Jun 28, 2022


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Boating safety is something that every boater should be aware of. Having a checklist makes the process much, much easier. We have put together a boating safety checklist based on Florida law. This way, when you're boating, you're not only safe, but legal as well. By using this checklist, you give yourself and your loved ones a safer experience on the water.

6 Must-Have Boat Safety Equipment

1. Life jackets and wearable personal flotation devices (PFDs) 

An accessible, wearable PFD (Type I, II or III) is a life jacket that must be available for each person on board. If you’re towing a skier or have a wake surfer behind the boat, he or she will need a PFD as well. Kids 12 and under must always wear their PFD on a moving vessel. Likewise, everyone riding a personal watercraft (PWC) must also wear a PFD at all times. In case of an emergency of any kind, the first thing you should do is ensure that all passengers onboard immediately put on their life jackets—or proactively, you can recommend that all those onboard just put them on right at the dock before departure.


2. Throwable flotation devices

In addition to the life jackets that everyone can wear, you’ll need at least one floating device (Type IV) that you can throw to an individual in the water in case of trouble. This is usually a ring buoy or a cushion, and although only one is required, it’s better to have several onboard. It’s also recommended that it come with a line attached so you can pull a person closer to the boat and then get them out of the water.


3. Sound signaling devices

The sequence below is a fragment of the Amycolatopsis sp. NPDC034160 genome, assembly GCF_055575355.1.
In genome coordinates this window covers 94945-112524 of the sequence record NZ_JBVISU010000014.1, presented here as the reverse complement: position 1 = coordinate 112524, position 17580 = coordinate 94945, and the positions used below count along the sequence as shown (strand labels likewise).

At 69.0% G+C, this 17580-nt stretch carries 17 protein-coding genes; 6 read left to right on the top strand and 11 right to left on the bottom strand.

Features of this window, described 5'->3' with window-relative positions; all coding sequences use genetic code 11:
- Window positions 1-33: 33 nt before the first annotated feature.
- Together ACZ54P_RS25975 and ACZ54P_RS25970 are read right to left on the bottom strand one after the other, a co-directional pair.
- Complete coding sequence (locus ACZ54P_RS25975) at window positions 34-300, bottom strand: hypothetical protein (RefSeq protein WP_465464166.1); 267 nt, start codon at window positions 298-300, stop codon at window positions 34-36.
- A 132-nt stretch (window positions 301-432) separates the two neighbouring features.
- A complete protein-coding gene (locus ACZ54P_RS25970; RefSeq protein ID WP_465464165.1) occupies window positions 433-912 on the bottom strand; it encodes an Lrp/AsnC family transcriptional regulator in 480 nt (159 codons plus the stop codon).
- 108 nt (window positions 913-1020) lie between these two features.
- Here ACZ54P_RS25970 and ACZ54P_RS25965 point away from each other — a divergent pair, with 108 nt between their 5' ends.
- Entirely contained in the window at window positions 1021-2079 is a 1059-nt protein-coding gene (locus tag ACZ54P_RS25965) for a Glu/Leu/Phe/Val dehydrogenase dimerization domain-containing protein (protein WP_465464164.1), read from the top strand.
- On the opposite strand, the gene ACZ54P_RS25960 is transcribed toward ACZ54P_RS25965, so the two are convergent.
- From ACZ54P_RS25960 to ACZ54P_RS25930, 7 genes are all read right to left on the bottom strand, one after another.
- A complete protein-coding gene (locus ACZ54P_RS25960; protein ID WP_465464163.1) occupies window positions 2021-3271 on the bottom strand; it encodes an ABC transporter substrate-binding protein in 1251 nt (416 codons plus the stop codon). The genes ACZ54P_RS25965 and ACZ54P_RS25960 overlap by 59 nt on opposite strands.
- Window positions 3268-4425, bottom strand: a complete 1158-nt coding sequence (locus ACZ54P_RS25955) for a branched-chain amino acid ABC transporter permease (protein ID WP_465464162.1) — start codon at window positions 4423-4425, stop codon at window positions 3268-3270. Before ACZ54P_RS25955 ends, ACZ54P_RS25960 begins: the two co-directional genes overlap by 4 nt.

Sounds can attract help both day and night and are especially effective in fog. Portable or fixed horns and whistles count as sound-generating devices for all boats. Larger vessels (over 39 feet) should also carry a bell to be sounded at regular intervals in times of limited visibility like fog.


4. Visual distress signals

Visual distress signals can come in a variety packages and there are different requirements by size of vessel and even by the state where you go boating. Boats under 16 feet must have flares or nighttime signals. Boats over 16 feet must carry visual signals for both day and night use. Examples of pyrotechnic devices or flares that would qualify are orange or white smoke and aerial light flares. Some flares are self-launching while others require a flare gun to send them into the sky. Other nighttime devices include a strobe light while flags may be used during the day.


5. Fire extinguishers

There are different kinds and ratings for extinguishers but to keep it simple, remember that boats under 26 feet (including PWCs) need at least one B-1 type extinguisher and boats 26 to just under 40 feet need two B-1 types or one B-2 type. Discuss with your family and guests how to operate an extinguisher: pull the pin, squeeze the handle and aim at the base of the flames.


6. Toolbox with needed tools
It’s important to always have a tool box with needed tools to perform basic boat repairs. Anyone who has ever owned a boat has experienced the same moment — panic because the boat is dead, and you’re stuck in the middle of the water away from shore. Being prepared with a boat tool kit is a way to ensure to make it through that moment of terror and uncertainty.


These 10 tools should be in a dedicated marine tool kit and stay on your boat at all times. They will help during an emergency or when you need to make routine repairs:

• Spark plugs and fuses
• Jumper cables
• Pliers
• Screwdrivers (at least 3-4 different kinds)
• Wrenches and socket set
• Flashlight (with extra batteries)
• Electrical and Duct tape
• Scissors/ cutters
• Gorilla Glue
• Wire & hose clamps.


9 Additional Should-Have Safety Equipment for Your Boat

Depending on the type of boat you have and where you boat, some of these safety items may be required or recommended.
1. Medical kit for cuts, scrapes, seasickness or small emergencies
2. Anchor with line to hold your boat in place while you wait for help to arrive
3. Bailing device or bucket to dewater and stay afloat
4. Oars or paddles if the engine quits
5. Cellphone to call for help
6. Knife to cut a line around a fouled propeller
7. Snorkel mask to inspect what’s going on under the boat
8. Heavy duty flashlight
9. Working running lights if your boat is equipped with them

For more information about how Tampa Yacht Sales can help you find the boat of your dreams contact Shane Faunce at (727) 513-7615 for more information or view our current listings.


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